Monday, April 21, 2014

Fornology Site Server Upgrade

As I prepare to switch servers and upgrade my site, regular readers of Fornology may notice a minor disruption in service.

Soon, all traffic will be routed to my new site which is almost completed. There will be a new look, and the site will be more interactive and functional.

My apologies for any disruptions in service as my webmaster makes the necessary adjustments.

Tuesday, April 15, 2014

Mother's Day Gator by the Bay Festival in San Diego

On Mother's Day weekend, for longer than I can remember, San Diego, California has been home to the Gator by the Bay Festival.

This year's Zydeco, Blues and Crawfish Festival is May 8th through the 11th. This annual joyous celebration of spring blossoms forth at Spanish Landing Park on Harbor Island along San Diego Bay. An outdoor venue doesn't get much better than this.

Don't be afraid to bring the kids and grandma and grandpa too if he behaves himself. If you love good music, fun dancing, and Louisiana food, dust off your dancing shoes, throw on some Mardi Gras beads, and join us for a great weekend.

"Laissez les bon temp rouler!"

For detailed information on this year's schedule and the musical performers line up, check out the official GBTB website:

Wednesday, April 9, 2014

The Devil's Staircase and John Norman Collins

Levels of Hell as depicted from Dante's Inferno.

While doing research for The Rainy Day Murders, Ryan M. Place, came across the work of UCLA engineering researcher Dr. Mikhail Simkin. He has been studying the biological rhythm of serial killers. His theory is that "serial killers commit murder when the neuronal excitation in their brains exceed a certain threshold."

Ryan emailed Dr. Simkin and asked if the professor could plot out a graph of John Norman Collins' inter-murder intervals and help us draw some conclusions about his behavior.

Dr. Simkin wrote back stating, "Because of the limited data of seven murders and six intervals, it is out of the question to plot a probability distribution of inter-murders for Collins. The only plot we can do is that of cumulative number of murders as a function of the dates. The Collins chart can't stand on its own."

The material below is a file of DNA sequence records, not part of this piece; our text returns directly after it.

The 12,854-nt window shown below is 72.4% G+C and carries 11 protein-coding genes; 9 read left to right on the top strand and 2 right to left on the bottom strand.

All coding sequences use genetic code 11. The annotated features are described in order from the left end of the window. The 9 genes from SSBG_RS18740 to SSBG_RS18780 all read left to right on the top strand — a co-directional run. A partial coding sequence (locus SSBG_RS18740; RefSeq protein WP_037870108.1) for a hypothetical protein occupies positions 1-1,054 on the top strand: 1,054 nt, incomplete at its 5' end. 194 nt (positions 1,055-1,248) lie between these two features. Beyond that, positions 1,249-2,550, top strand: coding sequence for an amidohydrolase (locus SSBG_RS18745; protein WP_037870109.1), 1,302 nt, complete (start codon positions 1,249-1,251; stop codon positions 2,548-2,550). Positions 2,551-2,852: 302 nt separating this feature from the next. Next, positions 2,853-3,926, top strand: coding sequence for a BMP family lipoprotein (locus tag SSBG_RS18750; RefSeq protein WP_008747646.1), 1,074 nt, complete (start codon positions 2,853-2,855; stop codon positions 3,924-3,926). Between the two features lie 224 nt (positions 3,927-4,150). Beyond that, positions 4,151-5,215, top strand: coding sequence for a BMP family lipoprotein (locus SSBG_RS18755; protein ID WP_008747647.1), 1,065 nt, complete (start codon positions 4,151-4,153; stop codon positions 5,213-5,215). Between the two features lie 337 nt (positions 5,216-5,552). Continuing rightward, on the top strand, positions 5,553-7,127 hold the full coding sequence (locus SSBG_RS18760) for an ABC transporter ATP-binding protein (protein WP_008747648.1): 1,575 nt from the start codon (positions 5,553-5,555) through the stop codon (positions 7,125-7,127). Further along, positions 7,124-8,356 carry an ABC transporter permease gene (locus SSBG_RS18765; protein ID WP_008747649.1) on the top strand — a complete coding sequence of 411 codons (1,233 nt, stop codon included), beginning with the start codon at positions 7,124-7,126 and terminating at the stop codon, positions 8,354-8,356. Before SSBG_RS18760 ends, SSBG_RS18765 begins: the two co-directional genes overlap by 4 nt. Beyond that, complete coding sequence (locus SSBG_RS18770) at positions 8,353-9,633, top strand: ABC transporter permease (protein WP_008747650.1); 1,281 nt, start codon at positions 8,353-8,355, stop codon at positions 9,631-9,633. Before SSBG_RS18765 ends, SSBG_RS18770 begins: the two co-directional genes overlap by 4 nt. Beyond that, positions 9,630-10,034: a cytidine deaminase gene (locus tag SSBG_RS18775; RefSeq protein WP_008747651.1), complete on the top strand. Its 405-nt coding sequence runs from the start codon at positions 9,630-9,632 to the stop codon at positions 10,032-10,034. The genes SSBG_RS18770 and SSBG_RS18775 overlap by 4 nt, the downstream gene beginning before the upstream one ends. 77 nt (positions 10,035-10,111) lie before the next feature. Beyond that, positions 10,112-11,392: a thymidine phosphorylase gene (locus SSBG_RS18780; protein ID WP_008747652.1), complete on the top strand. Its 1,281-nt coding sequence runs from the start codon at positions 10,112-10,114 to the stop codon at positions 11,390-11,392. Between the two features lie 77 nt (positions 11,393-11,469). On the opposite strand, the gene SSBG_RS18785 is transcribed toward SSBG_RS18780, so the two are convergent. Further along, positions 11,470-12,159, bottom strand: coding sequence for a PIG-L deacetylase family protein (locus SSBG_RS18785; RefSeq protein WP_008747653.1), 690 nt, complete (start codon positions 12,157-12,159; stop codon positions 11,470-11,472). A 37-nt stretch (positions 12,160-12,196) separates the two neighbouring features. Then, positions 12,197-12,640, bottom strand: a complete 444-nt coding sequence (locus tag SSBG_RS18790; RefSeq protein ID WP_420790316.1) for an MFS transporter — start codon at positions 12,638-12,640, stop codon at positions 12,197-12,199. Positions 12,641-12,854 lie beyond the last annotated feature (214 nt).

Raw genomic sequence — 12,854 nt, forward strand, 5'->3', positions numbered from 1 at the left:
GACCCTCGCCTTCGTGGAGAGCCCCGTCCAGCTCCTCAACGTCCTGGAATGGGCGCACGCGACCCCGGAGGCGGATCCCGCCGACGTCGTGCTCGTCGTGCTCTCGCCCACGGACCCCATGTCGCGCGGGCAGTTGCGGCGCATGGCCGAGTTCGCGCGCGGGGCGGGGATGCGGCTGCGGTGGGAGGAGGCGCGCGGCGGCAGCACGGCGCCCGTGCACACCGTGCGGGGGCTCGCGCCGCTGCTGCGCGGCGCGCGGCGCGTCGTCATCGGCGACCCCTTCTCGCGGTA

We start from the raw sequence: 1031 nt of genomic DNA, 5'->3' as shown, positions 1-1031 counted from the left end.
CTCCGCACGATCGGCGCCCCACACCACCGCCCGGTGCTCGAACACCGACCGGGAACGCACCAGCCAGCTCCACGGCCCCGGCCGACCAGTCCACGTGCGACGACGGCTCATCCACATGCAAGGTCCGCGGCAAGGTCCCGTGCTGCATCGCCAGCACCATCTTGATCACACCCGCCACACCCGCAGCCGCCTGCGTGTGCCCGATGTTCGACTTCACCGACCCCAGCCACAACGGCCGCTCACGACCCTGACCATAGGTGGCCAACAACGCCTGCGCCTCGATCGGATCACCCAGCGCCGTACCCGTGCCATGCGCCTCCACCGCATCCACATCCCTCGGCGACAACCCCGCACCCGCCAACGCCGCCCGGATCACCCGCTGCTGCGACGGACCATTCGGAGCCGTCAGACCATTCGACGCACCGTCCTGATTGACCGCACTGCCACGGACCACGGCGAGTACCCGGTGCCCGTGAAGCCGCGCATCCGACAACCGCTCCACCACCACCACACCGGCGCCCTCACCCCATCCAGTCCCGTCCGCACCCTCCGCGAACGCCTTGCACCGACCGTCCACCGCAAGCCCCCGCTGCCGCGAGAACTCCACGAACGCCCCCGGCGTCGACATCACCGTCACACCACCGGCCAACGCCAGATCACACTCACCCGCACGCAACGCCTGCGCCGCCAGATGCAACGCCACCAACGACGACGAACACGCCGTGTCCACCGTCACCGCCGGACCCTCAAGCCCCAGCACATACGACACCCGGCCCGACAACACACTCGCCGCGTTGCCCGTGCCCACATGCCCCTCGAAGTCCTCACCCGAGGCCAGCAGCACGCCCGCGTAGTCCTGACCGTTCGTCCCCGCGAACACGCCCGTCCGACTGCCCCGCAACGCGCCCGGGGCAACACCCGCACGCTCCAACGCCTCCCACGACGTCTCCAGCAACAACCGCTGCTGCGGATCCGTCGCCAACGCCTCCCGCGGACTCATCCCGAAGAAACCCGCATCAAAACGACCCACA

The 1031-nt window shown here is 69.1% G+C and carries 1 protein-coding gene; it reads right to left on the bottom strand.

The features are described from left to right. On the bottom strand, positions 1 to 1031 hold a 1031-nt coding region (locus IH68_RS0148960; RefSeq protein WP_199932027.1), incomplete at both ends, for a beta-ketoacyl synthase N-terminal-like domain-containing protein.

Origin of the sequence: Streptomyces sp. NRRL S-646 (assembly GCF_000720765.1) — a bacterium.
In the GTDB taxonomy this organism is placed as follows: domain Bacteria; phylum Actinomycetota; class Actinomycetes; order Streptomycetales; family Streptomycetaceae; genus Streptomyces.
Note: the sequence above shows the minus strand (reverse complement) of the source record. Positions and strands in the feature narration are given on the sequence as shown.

In his response to us, Dr. Simkin included an attachment of the Collins plot graph and the plot graph of Russian Andrei Romanovich Chikatilo, thought to be the most prolific serial killer in history. He was convicted in 1990 for the murders of fifty-three women and children and executed with a gunshot behind the right ear in 1994. The Russian newspapers dubbed him "The Butcher of Rostov." 

Dr. Simkin did a narrative comparison of both charts for us. "You can see that the Collins plot has some properties of the 'Devil's staircase' as there is a large step variation," he wrote. "The longest step is 15.5 times bigger than the shortest. However, for the Chikatilo plot, this ratio is 329 times bigger.... In the Collins plot, we can glimpse some features of the Devil's staircase which are far better developed in the Chikatilo plot."

"The Devil's staircase" is a statistical term referring to graph results that resemble a staircase of increasing values when plotted out. Mathematically, the results depict "a function not absolutely continuous." But the term also carries some metaphorical significance when you consider the subject matter under discussion, serial murder.

Both plot graphs show a behavioral trait common to most serial killers. As their murders increase, the intervals between the murders decreases. It is this grim logic of serial killers that often leads to their eventual undoing. As the body count rises, authorities have more data to work with and the killer's profile begins to take shape. When serial killers become overconfident in their abilities, they begin to feel immune to capture and make mistakes.

How much time it takes to solve these crimes varies with the circumstances of each case of course. Some cases are never officially solved. In the case of John Norman Collins and the six other murders he was thought to have committed, he was only convicted of the seventh and last murder. For the other six families, there has been no closure.